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dc.contributor.advisor Hotz, Nico en_US
dc.contributor.author Shodiya, Titilayo en_US
dc.date.accessioned 2015-05-12T20:44:05Z
dc.date.available 2015-05-12T20:44:05Z
dc.date.issued 2015 en_US
dc.identifier.uri http://hdl.handle.net/10161/9817
dc.description Dissertation en_US
dc.description.abstract <p>Nano-structures were investigated for the advancement of energy conversion technology because of their enhanced catalytic, thermal, and physiochemical interfacial properties and increased solar absorption. Hydrogen is a widely investigated and proven fuel and energy carrier for promising "green" technologies such as fuel cells. Difficulties involving storage, transport, and availability remain challenges that inhibit the widespread use of hydrogen fuel. For these reasons, in-situ hydrogen production has been at the forefront of research in the renewable and sustainable energy field. A common approach for hydrogen generation is the reforming of alcoholic and hydrocarbon fuels from fossil and renewable sources to a hydrogen-rich gas mixture.</p><p>Unfortunately, an intrinsic byproduct of any fuel reforming reaction is toxic and highly reactive CO, which has to be removed before the hydrogen gas can be used in fuel cells or delicate chemical processes. In this work, Au/alpha-Fe2O3 catalyst was synthesized using a modified co-precipitation method to generate an inverse catalyst model. The effects of introducing CO2 and H2O during preferential oxidation (PROX) of CO were investigated. For realistic conditions of (bio-)fuel reforming, 24% CO2 and 10% water the highest document conversion, 99.85% was achieved. The mechanism for PROX is not known definitively, however, current literature believes the gold particle size is the key. In contrast, we emphasize the tremendous role of the support particle size. A particle size study was performed to have in depth analysis of the catalysts morphology during synthesis. With this study we were also able to modify how the catalyst was made to further reduce the particle size of the support material leading to ~99.9% conversion. We also showed that the resulting PROX output gas could power a PEM fuel cell with only a 4% drop in power without poisoning the membrane electrode assembly.</p><p> The second major aim of this study is to develop an energy-efficient technology that fuses photothermal catalysis and plasmonic phenomena. Although current literature has claimed that the coupling of these technologies is impossible, here we demonstrate the fabrication of reaction cells for plasmon-induced photo-catalytic hydrogen production. The localized nature of the plasmon resonance allows the entire system to remain at ambient temperatures while a high-temperature methanol reformation reaction occurs at the plasmonic sites. Employing a nanostructured plasmonic substrate, we have successfully achieved sufficient thermal excitement (via localized surface plasmon resonance (LSPR)) to facilitate a heterogeneous chemical reaction. The experimental tests demonstrate that hydrogen gas can indeed be generated in a cold reactor, which has never been done before. Additionally, the proposed method has the highest solar absorption out of several variations and significantly reduces the cost, while increasing the efficiency of solar fuels.</p> en_US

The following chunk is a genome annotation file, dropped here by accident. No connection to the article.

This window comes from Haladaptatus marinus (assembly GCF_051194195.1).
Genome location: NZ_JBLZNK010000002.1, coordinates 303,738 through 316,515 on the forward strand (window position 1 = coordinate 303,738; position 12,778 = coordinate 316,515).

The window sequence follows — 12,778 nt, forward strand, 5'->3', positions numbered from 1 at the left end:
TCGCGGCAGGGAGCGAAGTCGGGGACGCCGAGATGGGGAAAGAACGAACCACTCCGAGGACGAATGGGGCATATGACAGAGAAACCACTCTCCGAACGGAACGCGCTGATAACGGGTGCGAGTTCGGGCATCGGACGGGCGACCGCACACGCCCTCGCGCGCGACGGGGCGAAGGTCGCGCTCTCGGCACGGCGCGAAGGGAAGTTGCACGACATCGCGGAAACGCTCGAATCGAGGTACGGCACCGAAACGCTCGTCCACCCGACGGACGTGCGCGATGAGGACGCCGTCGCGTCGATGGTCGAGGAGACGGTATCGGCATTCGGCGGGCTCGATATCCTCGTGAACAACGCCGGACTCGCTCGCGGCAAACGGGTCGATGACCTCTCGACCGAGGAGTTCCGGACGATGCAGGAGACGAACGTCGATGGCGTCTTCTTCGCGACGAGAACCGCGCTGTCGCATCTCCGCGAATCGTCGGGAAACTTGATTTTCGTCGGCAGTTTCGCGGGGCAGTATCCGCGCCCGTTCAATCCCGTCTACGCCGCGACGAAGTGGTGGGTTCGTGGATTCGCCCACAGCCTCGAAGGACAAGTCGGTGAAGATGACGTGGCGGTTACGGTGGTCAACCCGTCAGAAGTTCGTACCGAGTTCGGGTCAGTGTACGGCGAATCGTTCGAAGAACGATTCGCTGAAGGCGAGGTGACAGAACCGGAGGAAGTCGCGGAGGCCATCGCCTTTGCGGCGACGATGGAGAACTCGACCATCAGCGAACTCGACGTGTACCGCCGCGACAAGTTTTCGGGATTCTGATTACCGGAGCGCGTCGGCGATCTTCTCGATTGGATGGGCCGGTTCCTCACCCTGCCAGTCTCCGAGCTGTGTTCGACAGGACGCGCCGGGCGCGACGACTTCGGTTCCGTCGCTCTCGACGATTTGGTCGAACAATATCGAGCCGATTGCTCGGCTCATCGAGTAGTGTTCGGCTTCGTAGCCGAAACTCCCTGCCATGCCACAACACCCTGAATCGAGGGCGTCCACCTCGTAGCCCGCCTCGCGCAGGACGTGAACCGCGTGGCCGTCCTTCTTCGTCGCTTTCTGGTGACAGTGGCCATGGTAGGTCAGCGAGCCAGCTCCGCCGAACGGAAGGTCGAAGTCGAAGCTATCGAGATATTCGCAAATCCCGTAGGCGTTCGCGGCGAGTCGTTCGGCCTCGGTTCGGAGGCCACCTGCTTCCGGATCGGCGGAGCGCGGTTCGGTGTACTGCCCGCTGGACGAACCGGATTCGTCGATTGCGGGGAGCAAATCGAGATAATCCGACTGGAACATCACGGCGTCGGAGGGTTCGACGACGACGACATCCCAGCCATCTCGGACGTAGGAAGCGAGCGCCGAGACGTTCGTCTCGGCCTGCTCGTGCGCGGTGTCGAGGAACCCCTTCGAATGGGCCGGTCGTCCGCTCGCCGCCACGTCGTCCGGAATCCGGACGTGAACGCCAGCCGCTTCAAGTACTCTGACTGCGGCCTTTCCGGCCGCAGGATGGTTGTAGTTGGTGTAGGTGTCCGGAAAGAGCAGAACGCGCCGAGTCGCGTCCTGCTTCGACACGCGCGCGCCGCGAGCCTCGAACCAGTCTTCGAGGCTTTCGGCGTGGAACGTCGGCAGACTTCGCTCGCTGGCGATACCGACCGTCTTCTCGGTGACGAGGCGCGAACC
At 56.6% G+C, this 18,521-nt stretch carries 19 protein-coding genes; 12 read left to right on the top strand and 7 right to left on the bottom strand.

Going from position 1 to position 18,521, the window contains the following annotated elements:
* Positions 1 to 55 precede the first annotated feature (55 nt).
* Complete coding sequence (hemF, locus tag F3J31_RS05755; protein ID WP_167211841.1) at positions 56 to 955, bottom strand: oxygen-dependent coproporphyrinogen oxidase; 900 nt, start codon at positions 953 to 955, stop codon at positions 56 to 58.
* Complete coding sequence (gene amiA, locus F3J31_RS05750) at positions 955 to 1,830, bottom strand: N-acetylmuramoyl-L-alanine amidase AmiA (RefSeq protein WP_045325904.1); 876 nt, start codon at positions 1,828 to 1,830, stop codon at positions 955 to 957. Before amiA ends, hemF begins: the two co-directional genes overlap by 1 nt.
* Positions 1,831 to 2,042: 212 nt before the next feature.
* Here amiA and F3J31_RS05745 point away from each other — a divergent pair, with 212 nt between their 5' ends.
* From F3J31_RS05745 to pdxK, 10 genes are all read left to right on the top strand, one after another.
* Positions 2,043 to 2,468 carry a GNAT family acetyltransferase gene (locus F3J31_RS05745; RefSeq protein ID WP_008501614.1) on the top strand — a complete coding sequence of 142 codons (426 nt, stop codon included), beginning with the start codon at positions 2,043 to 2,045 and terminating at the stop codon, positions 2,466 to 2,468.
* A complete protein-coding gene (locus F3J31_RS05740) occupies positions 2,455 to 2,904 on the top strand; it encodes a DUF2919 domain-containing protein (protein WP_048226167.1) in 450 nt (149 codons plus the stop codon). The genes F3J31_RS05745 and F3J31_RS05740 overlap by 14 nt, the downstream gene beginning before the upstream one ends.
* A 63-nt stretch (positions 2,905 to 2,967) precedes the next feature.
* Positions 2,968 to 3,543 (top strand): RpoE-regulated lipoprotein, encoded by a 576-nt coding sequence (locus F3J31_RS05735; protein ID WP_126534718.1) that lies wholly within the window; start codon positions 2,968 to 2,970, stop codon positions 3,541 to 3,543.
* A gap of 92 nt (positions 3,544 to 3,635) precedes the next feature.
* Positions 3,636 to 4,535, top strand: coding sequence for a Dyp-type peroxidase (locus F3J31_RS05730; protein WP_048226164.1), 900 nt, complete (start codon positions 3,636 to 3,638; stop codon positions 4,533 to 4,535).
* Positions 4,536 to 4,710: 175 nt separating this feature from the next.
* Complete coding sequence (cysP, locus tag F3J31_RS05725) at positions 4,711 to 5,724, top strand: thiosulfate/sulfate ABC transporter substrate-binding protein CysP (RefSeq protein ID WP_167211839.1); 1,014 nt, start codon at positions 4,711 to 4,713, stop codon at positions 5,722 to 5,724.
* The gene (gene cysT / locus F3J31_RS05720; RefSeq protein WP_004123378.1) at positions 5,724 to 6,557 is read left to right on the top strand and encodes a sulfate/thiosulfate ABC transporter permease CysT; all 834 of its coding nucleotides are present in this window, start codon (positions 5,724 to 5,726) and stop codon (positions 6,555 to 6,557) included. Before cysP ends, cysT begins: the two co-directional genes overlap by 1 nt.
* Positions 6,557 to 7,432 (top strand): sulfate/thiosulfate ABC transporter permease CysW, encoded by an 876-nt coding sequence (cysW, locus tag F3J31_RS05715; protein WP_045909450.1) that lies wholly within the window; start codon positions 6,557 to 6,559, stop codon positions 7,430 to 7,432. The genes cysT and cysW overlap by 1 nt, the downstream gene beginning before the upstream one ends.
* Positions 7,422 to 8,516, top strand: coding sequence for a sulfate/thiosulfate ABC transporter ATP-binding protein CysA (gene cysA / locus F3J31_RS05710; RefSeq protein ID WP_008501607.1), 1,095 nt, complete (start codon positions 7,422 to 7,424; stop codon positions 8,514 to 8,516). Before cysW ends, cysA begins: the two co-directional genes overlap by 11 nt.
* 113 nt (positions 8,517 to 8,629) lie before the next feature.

dc.subject Materials Science en_US
dc.subject Energy en_US
dc.subject Engineering en_US
dc.subject Catalysis en_US
dc.subject Hydrogen production en_US
dc.subject Nanomaterials en_US
dc.subject Preferential oxidation (PROX) en_US
dc.title Utilization of Nano-Catalysts for Green Electric Power Generation en_US
dc.type Dissertation en_US
dc.department Mechanical Engineering and Materials Science en_US

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